As you get older, friendships become so important. It’s ironic really, as often friends are the first thing to go in our big, busy lives. We get partners and kids and houses and suddenly we’re stressed, stressed, stressed and we’ve got no time and the babysitter just cancelled and why the fuck are my car keys in the dishwasher? and we let our friendships thin just at the time we need them most.
That’s why when you find a new friend, it’s important to hold on tight. When you’re young it’s so easy to make friends. You have so much choice – at school or university – that you can round up the good ones like sheep. You don’t imagine you’ll ever feel lonely. Look at them all! you think with pride.
Over time though, people fall out of our lives. Change whistles through – a new job or home or baby – and friendships get inadvertently swept away with the detritus. It’s only later, as the dust settles and we’re sorting through the scraps of our memories that we realise we misplaced something precious along the way.
Friends that you thought were for life splutter out at half time. After months of missed calls and dinners you finally meet, only to realise with a start you don’t know them anymore. Who is this stranger? You think, blinking at each other like goldfish over empty coffee cups. You each took a path and when you looked up again, found you were miles away.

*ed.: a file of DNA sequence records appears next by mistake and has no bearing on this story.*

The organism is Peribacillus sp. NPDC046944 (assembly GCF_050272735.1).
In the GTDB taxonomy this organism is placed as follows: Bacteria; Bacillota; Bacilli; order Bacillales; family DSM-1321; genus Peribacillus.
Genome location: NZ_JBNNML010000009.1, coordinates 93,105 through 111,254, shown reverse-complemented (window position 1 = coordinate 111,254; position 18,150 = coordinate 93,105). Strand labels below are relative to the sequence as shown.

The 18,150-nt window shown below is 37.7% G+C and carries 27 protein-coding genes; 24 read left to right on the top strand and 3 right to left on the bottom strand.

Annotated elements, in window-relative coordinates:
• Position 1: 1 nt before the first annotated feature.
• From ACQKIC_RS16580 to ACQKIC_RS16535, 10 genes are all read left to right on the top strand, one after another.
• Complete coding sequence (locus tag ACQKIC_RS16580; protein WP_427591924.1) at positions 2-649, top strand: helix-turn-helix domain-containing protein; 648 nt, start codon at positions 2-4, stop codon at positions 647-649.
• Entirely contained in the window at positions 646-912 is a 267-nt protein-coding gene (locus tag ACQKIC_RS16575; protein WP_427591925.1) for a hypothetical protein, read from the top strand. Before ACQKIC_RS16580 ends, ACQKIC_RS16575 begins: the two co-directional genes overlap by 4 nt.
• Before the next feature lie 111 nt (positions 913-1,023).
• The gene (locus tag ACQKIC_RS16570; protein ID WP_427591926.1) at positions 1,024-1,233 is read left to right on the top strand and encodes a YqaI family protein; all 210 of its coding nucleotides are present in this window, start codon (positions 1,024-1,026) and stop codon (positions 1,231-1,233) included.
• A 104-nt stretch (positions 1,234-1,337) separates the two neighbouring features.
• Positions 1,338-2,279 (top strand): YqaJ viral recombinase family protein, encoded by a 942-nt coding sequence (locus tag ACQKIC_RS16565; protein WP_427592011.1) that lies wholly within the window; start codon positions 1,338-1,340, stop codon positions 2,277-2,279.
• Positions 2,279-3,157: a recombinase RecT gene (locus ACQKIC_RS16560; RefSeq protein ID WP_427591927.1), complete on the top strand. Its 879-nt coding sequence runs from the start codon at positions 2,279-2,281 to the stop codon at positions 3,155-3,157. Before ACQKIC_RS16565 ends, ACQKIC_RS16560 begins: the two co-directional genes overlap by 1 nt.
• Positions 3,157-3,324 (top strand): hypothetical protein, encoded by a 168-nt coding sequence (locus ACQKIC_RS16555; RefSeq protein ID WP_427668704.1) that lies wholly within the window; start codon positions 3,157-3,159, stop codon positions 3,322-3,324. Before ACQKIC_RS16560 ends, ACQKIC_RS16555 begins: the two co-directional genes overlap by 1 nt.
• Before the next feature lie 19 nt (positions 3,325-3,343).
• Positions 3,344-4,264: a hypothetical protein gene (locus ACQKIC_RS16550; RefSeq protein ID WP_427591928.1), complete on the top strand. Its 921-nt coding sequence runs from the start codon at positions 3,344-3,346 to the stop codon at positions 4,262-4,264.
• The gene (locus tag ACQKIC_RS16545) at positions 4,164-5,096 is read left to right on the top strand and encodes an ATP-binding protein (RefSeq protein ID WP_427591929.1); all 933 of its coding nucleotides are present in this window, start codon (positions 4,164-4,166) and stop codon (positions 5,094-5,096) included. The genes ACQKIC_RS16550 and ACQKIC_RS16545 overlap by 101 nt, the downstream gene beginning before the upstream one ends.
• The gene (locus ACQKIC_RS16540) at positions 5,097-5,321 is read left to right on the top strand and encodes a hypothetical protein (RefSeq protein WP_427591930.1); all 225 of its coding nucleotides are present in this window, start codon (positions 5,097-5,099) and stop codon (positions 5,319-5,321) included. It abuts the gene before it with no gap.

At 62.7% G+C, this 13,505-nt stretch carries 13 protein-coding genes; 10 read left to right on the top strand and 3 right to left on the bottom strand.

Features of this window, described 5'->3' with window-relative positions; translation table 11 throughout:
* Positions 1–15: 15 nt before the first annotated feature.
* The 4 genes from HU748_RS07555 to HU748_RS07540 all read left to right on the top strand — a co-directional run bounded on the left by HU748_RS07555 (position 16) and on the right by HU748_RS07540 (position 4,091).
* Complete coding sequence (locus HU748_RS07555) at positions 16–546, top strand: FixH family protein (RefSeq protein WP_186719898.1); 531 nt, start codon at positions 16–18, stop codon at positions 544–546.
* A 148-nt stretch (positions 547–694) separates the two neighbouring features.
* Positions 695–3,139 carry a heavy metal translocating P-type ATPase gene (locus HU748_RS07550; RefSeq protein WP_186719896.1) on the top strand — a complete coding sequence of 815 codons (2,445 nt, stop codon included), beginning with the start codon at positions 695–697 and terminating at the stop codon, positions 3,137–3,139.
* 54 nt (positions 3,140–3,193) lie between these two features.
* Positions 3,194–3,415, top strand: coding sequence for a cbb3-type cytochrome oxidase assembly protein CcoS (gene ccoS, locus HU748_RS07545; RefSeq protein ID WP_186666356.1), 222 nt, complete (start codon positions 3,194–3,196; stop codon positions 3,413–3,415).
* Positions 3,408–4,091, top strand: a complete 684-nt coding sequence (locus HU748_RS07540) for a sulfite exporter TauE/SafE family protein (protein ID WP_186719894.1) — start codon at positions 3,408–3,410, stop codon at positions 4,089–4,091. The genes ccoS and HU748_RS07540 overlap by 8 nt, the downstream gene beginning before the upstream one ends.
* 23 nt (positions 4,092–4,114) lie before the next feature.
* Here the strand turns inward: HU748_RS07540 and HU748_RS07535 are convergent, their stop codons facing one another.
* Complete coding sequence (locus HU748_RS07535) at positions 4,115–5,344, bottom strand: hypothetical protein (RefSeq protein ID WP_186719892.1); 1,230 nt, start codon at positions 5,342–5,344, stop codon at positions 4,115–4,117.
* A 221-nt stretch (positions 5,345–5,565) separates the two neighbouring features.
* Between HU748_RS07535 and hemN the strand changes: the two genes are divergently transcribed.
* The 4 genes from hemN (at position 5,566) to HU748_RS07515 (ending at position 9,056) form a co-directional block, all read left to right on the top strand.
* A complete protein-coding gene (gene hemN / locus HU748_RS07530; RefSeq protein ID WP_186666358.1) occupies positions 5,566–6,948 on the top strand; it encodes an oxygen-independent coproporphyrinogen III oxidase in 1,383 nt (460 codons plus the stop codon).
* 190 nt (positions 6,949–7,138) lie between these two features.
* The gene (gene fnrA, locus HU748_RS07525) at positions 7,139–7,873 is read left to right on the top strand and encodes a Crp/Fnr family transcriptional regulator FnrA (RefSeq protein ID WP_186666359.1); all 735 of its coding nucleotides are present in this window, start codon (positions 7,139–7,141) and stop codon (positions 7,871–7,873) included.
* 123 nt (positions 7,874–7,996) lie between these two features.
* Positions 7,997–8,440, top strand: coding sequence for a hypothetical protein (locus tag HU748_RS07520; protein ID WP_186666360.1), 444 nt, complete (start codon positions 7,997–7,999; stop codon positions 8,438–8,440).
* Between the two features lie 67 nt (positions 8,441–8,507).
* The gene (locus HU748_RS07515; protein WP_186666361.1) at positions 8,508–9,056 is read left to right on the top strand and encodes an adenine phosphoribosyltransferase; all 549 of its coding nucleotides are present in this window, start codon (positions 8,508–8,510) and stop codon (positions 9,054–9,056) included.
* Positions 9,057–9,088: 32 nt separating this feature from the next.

If old friends are cherished because they remind us of who we used to be, then new friends reflect and celebrate who we are today. You’re more ‘you’ when you’re older; you’ve shimmied out of your younger years like a babydoll dress and can bare your true self with pride.
Some of the friends with whom I have the greatest affinity are new additions to my life. We met, sparked and marched straight into one another’s lives: I’ll just set my things up here, I babbled happily. There’s nothing better than poking excitedly around in someone’s head, realising they’re just like you.
The Thai asked me to tell the Friend to move out. I think about it, rehearse the words in my head, wait to hear the patter of her feet on the stairs but in the end, I can’t. Instead, on a cold January night, I ask the Thai to move out instead; kissing her hand across the dinner table, whispering sorry into my cutlery.
The truth is, I know the Friend will be in my life for a lot longer than the Thai because we are of apiece; our interests knit together beautifully, our outlooks doze happily on the same page. She’s slipped into my life, and I into hers, like buttercream marbling through jam. She’s my emotional doppelganger, a new friend who feels old. She’s one of the lifers.
When you find a friendship like that, you keep it. You keep it and nurture it and thank your lucky stars you found it. Because when I’m old and tired and fishing my keys out of the dishwasher, swearing like a sailor, I’m going to need her, just like I’m going to need all my friends.
The love of a good woman isn’t enough; but the love of 10 good women (and a gay man)? Now you’re talking.